Sharing palpable chemistry with her co-star — and an authentic on-screen bond as friends — the always lovely Anne Hathaway, The Devil Wears Prada (2006), seems to be an ideal choice to play ATF head, nonconformist workaholic Jules Ostin, who’s clearly a product of a generation known to make snap decisions. Often seen riding a bike through the office, Jules is incredibly smart, switched-on and has an amazing heart, qualities that Hathaway brings to the part with natural ease; where De Niro supplies much of the film’s laughs, Hathaway gives it its heart. In Jules, Ms. Meyers has eschewed male-dominated Hollywood stereotypes by fashioning a female character that’s opinionated, career-driven and highly successful, an active CEO to over two-hundred employees while being a dedicated mother and loving wife — though she’s always running chronically late to meetings, amongst other misdemeanors.
While Meyers’ screenplay could certainly do with some trimming and tightening, it’s the vivacious chemistry between De Niro and Hathaway that really keeps The Intern afloat, as their dynamic is honest, warm and truly affable. Both are equally pleasant and down-to-earth in their respective roles, and the strength of their performances alone is enough to make one forgive the fact that these characters are probably too good-natured to really exist out in the big bad world.
The film’s support cast is equally as game, particularly a threesome that functions a bit like a Judd Apatow rat-pack — think Seth Rogen, Michael Cera and Jonah Hill. Adam DeVine, Pitch Perfect (2012), is quite amusing as Jason, the ATF staffer in charge of interns; newcomer Jason Orley plays tech-savvy trainee Lewis; while Zack Pearlman, The Virginity Hit (2010), appears as another intern, named Davis, who begins work on the very same day as Ben, though Davis is clearly half Ben’s age. A ‘heist’ scene involving this new-age trio, led by mastermind Ben, which sees the cluster break into Jules’ Mother’s (Mary Kay Place) home to help Jules avoid a personal crisis will really bring the house down, while the slapdash hoodies, baggy Tees and hipster facial hair of these Gen-Xers may signify that traditional masculinity is in some sort of a crisis; if it’s shlumps like these who run the world, or at least the business world, oh boy might we all be in trouble.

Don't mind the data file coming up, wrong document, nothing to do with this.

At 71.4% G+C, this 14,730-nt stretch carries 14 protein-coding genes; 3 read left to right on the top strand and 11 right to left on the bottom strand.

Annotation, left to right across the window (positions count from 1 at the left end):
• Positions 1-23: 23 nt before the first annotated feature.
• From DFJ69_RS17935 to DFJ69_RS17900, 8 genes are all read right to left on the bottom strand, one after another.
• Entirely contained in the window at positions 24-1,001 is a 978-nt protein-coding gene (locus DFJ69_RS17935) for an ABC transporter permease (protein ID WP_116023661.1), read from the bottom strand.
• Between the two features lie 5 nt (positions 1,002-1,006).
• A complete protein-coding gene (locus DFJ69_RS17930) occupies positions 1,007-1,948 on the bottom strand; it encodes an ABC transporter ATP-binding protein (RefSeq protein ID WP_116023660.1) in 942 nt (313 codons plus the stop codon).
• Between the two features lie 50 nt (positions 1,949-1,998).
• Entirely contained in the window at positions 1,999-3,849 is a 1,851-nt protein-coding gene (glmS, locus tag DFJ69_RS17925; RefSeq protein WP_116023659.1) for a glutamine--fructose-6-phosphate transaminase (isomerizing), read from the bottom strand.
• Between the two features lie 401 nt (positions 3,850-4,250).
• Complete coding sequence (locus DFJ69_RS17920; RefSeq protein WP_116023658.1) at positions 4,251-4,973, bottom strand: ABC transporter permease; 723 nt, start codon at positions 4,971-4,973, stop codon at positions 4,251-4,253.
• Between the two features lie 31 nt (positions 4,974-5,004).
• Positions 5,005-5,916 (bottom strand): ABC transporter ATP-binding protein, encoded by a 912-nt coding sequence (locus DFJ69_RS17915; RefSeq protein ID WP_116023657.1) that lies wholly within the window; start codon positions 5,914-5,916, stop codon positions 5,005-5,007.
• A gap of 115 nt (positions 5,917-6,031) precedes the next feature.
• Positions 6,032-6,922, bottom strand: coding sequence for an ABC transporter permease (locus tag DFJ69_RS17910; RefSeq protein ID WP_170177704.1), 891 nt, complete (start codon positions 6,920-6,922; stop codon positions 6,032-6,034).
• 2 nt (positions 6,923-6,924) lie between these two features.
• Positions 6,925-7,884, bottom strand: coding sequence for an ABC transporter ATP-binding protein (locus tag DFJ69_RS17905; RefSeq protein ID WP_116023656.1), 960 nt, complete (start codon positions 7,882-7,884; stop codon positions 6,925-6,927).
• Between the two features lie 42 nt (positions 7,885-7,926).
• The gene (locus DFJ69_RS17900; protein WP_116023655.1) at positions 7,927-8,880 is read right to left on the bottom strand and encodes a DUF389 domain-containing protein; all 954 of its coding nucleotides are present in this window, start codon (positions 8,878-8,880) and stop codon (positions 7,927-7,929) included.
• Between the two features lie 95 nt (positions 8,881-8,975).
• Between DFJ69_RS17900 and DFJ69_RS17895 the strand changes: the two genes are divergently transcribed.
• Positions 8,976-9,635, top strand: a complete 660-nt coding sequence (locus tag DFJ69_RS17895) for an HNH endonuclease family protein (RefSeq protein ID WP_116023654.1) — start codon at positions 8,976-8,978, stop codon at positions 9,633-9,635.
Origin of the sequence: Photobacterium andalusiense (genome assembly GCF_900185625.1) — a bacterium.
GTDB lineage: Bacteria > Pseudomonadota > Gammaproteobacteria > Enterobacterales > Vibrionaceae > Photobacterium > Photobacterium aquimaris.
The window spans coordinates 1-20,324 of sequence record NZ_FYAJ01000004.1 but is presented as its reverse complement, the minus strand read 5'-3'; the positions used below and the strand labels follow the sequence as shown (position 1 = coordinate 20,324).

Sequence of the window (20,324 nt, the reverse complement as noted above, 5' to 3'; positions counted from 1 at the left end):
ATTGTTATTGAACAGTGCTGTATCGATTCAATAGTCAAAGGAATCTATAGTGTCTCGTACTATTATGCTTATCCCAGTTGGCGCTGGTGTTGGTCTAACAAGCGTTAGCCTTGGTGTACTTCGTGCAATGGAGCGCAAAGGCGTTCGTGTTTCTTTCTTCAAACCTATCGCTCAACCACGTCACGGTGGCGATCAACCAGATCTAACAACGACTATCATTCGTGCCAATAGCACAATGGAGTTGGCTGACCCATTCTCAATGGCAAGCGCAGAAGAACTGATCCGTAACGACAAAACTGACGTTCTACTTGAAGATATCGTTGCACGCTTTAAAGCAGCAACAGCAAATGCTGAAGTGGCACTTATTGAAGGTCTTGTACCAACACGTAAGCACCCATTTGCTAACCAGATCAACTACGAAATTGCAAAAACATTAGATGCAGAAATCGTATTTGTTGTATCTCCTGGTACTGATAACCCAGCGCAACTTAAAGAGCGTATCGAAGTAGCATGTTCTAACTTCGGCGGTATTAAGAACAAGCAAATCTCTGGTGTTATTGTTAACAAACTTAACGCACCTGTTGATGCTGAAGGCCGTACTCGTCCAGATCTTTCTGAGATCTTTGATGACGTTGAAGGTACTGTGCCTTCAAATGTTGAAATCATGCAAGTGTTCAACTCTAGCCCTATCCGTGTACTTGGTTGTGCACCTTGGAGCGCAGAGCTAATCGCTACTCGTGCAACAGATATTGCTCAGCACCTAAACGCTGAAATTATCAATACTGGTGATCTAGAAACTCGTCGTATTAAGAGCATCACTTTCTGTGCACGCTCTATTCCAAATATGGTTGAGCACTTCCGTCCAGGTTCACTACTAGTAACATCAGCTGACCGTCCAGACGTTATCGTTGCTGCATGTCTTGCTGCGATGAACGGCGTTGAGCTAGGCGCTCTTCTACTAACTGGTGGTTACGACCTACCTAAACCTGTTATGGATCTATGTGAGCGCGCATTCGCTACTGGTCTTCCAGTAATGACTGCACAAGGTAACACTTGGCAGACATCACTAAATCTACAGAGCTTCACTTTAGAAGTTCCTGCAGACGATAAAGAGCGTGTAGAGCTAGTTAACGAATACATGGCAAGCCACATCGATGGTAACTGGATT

Closer to De Niro’s age, ATF’s in-house masseuse, Fiona, played by Rene Russo, Nightcrawler (2014), gives Ben the meaning — and romantic interest — he longs for within his private life, in the same way his new occupation gives him purpose and stability — she’s perhaps the first woman Ben’s really shown an interest in since his wife’s passing — and while Russo does provide enough friskiness and good-humored seduction, Fiona is probably a character the film could have easily done without.
Lastly, Anders Holm, Top Five (2014), portrays Jules’ ‘too-good-to-be-true’ husband, Matt, who’s voluntarily become a stay-at-home dad to their young daughter, Paige, played by JoJo Kushner in her feature screen debut, with these second tier characters showcasing how Jules — functioning in a present-day family — attempts to balance her work and private life; though viewers promptly discover that there’s more instability, on both fronts, over any sort of balance.
With all the hallmarks of a Nancy Meyers’ film, including a lengthy runtime (with the flick clocking in at just over 2 hours) as well as slickly crafted, ready-made for Pinterest outfits, furnishings and fixtures, The Intern is a sweet story with sincere heart, boosted by its wonderful cast, mainly De Niro and Hathaway, who are fun to watch develop from colleagues to confidants, with an amity realized through mutual respect and platonic love; and while yes, the flick does drag at times, its duration doesn’t feel quite as taxing as some of Meyers’ previous efforts.
In the end, The Intern tells audiences that Gen-Y leaders can still learn from their Gen-X counterparts, and vice versa, in a side-splitting and entertaining way, suggesting that one is never too old to learn or never too ahead of the game to gain skills and knowledge from those who ushered before.
The film also makes a comment on our ‘passion’ and ‘drive’ as human beings — if you love doing something, keep doing it for as long as you can, as well as you can.
I know one thing’s for certain, after having watched The Intern; I’ll never leave home without my handkerchief, that’s for sure!
3.5 / 5 – Great
Reviewed by S-Littner
The Intern is released through Roadshow Entertainment Australia